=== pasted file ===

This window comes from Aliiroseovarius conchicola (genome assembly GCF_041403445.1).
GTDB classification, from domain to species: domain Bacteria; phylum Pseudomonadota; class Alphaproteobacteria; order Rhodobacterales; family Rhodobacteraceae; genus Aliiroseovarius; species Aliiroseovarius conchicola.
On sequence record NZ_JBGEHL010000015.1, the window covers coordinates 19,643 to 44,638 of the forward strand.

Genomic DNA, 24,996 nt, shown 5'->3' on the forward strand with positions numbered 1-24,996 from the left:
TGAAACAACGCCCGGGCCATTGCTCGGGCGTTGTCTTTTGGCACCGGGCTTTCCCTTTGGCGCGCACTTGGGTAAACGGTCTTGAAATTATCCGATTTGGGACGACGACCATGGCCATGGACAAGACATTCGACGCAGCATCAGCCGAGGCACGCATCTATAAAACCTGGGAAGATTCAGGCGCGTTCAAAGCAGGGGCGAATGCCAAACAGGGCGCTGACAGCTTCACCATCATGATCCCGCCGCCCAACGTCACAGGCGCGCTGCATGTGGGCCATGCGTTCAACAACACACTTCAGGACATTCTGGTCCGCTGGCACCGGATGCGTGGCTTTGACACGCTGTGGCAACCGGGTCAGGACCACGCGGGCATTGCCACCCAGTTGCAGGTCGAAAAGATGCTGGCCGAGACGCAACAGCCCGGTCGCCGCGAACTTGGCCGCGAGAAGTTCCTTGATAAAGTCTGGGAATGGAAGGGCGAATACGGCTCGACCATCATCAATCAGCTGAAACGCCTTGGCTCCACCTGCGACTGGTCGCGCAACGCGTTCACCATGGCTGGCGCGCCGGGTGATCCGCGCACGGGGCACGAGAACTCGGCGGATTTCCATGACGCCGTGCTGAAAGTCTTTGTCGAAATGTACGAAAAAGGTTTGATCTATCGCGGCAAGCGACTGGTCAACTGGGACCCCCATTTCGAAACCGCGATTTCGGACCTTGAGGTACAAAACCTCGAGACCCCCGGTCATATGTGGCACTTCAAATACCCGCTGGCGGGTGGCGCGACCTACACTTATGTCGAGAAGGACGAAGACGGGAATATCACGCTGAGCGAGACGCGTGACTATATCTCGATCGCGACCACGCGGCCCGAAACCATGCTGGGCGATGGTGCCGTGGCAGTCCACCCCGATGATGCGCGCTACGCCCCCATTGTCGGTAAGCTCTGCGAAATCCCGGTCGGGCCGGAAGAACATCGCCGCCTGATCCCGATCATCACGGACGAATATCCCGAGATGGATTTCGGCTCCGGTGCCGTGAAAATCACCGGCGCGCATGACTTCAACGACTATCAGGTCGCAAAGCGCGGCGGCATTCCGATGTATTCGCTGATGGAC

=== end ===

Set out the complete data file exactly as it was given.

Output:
This window comes from Aliiroseovarius conchicola (genome assembly GCF_041403445.1).
GTDB classification, from domain to species: domain Bacteria; phylum Pseudomonadota; class Alphaproteobacteria; order Rhodobacterales; family Rhodobacteraceae; genus Aliiroseovarius; species Aliiroseovarius conchicola.
On sequence record NZ_JBGEHL010000015.1, the window covers coordinates 19,643 to 44,638 of the forward strand.

Genomic DNA, 24,996 nt, shown 5'->3' on the forward strand with positions numbered 1-24,996 from the left:
TGAAACAACGCCCGGGCCATTGCTCGGGCGTTGTCTTTTGGCACCGGGCTTTCCCTTTGGCGCGCACTTGGGTAAACGGTCTTGAAATTATCCGATTTGGGACGACGACCATGGCCATGGACAAGACATTCGACGCAGCATCAGCCGAGGCACGCATCTATAAAACCTGGGAAGATTCAGGCGCGTTCAAAGCAGGGGCGAATGCCAAACAGGGCGCTGACAGCTTCACCATCATGATCCCGCCGCCCAACGTCACAGGCGCGCTGCATGTGGGCCATGCGTTCAACAACACACTTCAGGACATTCTGGTCCGCTGGCACCGGATGCGTGGCTTTGACACGCTGTGGCAACCGGGTCAGGACCACGCGGGCATTGCCACCCAGTTGCAGGTCGAAAAGATGCTGGCCGAGACGCAACAGCCCGGTCGCCGCGAACTTGGCCGCGAGAAGTTCCTTGATAAAGTCTGGGAATGGAAGGGCGAATACGGCTCGACCATCATCAATCAGCTGAAACGCCTTGGCTCCACCTGCGACTGGTCGCGCAACGCGTTCACCATGGCTGGCGCGCCGGGTGATCCGCGCACGGGGCACGAGAACTCGGCGGATTTCCATGACGCCGTGCTGAAAGTCTTTGTCGAAATGTACGAAAAAGGTTTGATCTATCGCGGCAAGCGACTGGTCAACTGGGACCCCCATTTCGAAACCGCGATTTCGGACCTTGAGGTACAAAACCTCGAGACCCCCGGTCATATGTGGCACTTCAAATACCCGCTGGCGGGTGGCGCGACCTACACTTATGTCGAGAAGGACGAAGACGGGAATATCACGCTGAGCGAGACGCGTGACTATATCTCGATCGCGACCACGCGGCCCGAAACCATGCTGGGCGATGGTGCCGTGGCAGTCCACCCCGATGATGCGCGCTACGCCCCCATTGTCGGTAAGCTCTGCGAAATCCCGGTCGGGCCGGAAGAACATCGCCGCCTGATCCCGATCATCACGGACGAATATCCCGAGATGGATTTCGGCTCCGGTGCCGTGAAAATCACCGGCGCGCATGACTTCAACGACTATCAGGTCGCAAAGCGCGGCGGCATTCCGATGTATTCGCTGATGGAC